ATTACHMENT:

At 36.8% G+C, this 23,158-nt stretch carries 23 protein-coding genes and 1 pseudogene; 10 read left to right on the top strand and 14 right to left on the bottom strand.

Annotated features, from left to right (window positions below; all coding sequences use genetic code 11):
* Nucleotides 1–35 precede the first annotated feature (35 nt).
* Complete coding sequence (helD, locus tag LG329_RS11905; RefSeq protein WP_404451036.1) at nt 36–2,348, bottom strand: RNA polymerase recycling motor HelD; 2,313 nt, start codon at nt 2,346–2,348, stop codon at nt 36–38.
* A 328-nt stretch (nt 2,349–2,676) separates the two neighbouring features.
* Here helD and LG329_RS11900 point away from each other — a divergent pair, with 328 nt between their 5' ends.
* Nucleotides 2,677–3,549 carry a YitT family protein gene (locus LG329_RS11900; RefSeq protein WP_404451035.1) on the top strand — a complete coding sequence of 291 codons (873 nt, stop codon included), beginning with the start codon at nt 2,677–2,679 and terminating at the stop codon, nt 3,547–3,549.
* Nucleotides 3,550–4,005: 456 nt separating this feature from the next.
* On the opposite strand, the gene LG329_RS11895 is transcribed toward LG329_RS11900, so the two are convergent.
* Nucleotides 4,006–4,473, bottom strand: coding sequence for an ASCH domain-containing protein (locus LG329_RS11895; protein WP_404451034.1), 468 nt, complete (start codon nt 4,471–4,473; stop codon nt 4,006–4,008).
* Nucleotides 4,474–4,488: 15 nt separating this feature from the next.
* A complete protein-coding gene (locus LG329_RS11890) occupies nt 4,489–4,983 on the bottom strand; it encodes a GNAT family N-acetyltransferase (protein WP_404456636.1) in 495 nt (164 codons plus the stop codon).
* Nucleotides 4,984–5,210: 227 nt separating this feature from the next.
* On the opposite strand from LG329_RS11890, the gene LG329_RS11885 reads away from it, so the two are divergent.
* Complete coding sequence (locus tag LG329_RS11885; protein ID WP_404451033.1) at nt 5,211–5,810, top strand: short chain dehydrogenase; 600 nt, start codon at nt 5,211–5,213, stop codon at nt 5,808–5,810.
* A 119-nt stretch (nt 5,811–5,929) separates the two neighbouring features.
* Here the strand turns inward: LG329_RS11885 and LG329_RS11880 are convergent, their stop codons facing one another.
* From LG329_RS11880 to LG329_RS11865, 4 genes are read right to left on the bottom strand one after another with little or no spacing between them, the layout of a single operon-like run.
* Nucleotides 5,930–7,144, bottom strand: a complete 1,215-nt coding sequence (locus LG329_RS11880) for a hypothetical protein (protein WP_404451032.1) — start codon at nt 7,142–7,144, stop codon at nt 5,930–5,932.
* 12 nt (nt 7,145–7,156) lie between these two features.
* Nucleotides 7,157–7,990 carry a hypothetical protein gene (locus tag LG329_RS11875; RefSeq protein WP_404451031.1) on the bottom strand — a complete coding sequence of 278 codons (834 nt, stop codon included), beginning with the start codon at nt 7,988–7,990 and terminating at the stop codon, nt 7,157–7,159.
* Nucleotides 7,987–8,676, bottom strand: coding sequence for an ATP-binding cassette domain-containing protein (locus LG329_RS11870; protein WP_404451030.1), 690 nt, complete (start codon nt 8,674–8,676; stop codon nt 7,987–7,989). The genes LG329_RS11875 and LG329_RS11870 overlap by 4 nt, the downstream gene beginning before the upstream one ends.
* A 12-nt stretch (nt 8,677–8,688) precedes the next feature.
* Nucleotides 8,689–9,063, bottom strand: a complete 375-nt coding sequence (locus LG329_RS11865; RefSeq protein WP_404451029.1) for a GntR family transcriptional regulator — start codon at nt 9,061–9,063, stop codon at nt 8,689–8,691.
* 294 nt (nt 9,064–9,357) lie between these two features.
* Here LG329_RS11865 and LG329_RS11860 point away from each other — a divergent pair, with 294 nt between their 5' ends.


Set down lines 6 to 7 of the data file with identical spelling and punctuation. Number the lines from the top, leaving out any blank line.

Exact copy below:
* Here helD and LG329_RS11900 point away from each other — a divergent pair, with 328 nt between their 5' ends.
* Nucleotides 2,677–3,549 carry a YitT family protein gene (locus LG329_RS11900; RefSeq protein WP_404451035.1) on the top strand — a complete coding sequence of 291 codons (873 nt, stop codon included), beginning with the start codon at nt 2,677–2,679 and terminating at the stop codon, nt 3,547–3,549.